It is difficult to ponder the human element in the midst of everything Bob Baffert has going for him.
He is the most famous horse trainer in his sport. Recent results would also make the case that he is, currently, the most accomplished.
Baffert is here to saddle his now legendary American Pharoah in Saturday's Breeders' Cup Classic. That's a $5-million race of which Baffert's take, with a victory, would be around $300,000. American Pharoah won the sport's first Triple Crown in 37 years, so a Classic victory would push the horse's career winnings over $8.5 million.
There are 228 horses running in this Friday-Saturday extravaganza, at this Kentucky boutique racetrack, nestled amid miles of green grass and white fences. This is thoroughbred heaven, even when it becomes a giant mud pie from the rainy remnants of Hurricane Patricia, as it was here Wednesday morning.
At stake is $26 million in purses in 13 races. The contestants are all great horses, the cream of the sport's crop, the best thoroughbred sprinters, closers and cruisers in the world. That includes a contingent of Europe's best.
But stripped to its basic, there is one story here:
Can American Pharoah complete perhaps the most compelling season in the history of horse racing with the most definitive, and classic, exclamation point? Can Baffert's Triple Crown hero beat the super mare Beholder, as well as a solid field of eight others, in a race that no less than Hall of Fame jockey Gary Stevens sees as "the best Classic ever."
Stevens, of course, will be right in the middle of it. He rides Beholder.
This race has even driven the media hype machine into labeling it with one of those record-book, headline-making, public-attention-grabbers: Racing's Grand Slam. Because the previous Triple Crown winner was Affirmed in 1978, and because the Breeders' Cup didn't exist until 1984, this is racing's inaugural shot at the ultimate career-superlative add-on.
American Pharoah's Triple Crown, plus a Breeders' Cup Classic, seems to work nicely into that familiar sports fan lexicon. Baffert resists only in jest.
"I like 'The Quatro,' or something like that," he said. "Grand Slam sounds too much like tennis."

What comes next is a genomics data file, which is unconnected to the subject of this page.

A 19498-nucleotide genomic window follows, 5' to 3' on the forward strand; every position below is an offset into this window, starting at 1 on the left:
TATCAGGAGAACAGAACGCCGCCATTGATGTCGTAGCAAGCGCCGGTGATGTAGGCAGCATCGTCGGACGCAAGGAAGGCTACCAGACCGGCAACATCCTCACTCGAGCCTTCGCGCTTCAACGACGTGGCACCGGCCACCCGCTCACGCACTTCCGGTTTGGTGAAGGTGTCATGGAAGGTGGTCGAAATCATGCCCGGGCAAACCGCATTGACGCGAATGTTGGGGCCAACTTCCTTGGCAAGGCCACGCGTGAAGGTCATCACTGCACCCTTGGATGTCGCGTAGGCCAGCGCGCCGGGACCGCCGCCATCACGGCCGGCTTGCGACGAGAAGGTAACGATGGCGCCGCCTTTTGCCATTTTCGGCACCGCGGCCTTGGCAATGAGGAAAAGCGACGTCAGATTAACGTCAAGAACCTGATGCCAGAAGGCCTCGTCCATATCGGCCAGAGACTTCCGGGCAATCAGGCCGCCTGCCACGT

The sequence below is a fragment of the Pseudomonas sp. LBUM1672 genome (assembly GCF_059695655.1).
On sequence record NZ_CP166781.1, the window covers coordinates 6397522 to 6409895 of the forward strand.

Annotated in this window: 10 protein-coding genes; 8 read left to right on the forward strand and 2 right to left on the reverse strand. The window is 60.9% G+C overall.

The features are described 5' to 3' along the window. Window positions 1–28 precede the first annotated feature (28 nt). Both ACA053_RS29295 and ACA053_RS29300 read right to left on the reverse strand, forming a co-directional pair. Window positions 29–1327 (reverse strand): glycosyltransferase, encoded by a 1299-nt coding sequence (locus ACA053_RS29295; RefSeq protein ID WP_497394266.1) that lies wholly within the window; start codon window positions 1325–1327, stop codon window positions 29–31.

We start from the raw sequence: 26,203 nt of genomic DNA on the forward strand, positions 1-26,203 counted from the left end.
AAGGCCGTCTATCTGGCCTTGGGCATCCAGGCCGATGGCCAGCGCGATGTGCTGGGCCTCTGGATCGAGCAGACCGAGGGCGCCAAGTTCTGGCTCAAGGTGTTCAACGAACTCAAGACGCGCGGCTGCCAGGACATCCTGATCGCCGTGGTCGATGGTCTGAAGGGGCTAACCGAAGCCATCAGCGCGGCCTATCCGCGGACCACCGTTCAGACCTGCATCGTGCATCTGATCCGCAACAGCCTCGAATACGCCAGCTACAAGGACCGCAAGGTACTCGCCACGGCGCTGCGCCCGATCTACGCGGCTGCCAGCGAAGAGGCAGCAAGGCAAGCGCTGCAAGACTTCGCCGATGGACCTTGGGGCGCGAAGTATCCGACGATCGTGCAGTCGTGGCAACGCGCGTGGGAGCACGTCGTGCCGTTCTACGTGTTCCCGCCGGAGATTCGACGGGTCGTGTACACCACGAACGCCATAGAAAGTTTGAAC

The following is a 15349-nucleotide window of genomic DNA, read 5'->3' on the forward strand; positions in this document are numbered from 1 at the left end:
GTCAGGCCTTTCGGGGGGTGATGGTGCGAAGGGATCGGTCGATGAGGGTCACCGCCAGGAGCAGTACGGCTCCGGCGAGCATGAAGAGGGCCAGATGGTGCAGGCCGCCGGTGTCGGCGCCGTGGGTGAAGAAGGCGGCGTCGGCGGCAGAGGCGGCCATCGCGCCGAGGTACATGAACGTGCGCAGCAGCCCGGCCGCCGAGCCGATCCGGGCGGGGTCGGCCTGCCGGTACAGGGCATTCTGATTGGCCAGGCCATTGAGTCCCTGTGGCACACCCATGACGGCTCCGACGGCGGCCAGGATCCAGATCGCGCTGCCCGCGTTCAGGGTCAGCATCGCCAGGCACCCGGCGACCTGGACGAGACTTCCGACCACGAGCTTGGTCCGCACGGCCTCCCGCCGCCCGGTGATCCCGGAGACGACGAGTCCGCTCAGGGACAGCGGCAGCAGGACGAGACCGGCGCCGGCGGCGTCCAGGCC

It also might conjure up images of sport's most recent run at one — Serena Williams' crash and burn at the U.S. Open.
Somewhat lost in all of this is that Baffert, in the catbird's seat to become the biggest winner — or at least the voice of the biggest winner — is also three days from becoming the sport's biggest loser.
This will be American Pharoah's last race. He will be off to stud duties, never to return to the Baffert barn at Santa Anita. It is horse racing's business as usual. Just when the public learns to say hello to a super horse, the horse says goodbye. Huge stud fees make that unavoidable.
We need not feel sorry for Baffert. The rest of the world can only dream of being him. But it is also unfair to overlook the emotional investment that can exist between a trainer and an equine athlete.
"He grabbed me differently than any other horse ever has," Baffert said. "And that's well before the Kentucky Derby."
Baffert admitted that a few of the hundreds of horses he has trained become "like pets." He talked about American Pharoah in these terms.
"They used to call horses like him 'hickory,'" Baffert said. "He's an old-fashioned thoroughbred. Other horses get dull. He never has. Other horses have windows of excellence, like a month or two. He has stayed consistent, solid. He's shipped all over the country and stayed sharp."
Baffert is frequently asked when it was that he knew American Pharoah was destined for stardom. He answered that by recalling the race call at this year's Arkansas Derby, one of the major prep races in which Pharoah proved his mettle.
"Frank Mirahmadi's call down the stretch," he said: "'Victor Espinoza hasn't asked the question yet, but we all know the answer.'
"Right after that, Jill [Baffert's wife] said she better buy a dress [for the Kentucky Derby]."
They knew then. The rest of horse racing was pretty sure too. All that had to happen was for American Pharoah, whom Baffert calls a "majestic horse," to win the way he showed he could.
Baffert said he watches film of American Pharoah's races just to enjoy them. He claims, and it is almost believable, that Saturday's race outcome is no huge deal to him. Win and he makes a huge chunk of cash. Lose and he doesn't.
Either way, that stall at Santa Anita, the one where a camera tracked American Pharoah's every move 24/7, will be empty when Baffert returns.
Surrounded by reporters and unprompted, Baffert took out his cellphone and showed a picture. It was of American Pharoah's empty stall — how it looks now and how it will continue to look. Lots of hay and emptiness.
"We won't put another horse in there, at least for a while," Baffert said. "I've told them to keep it empty.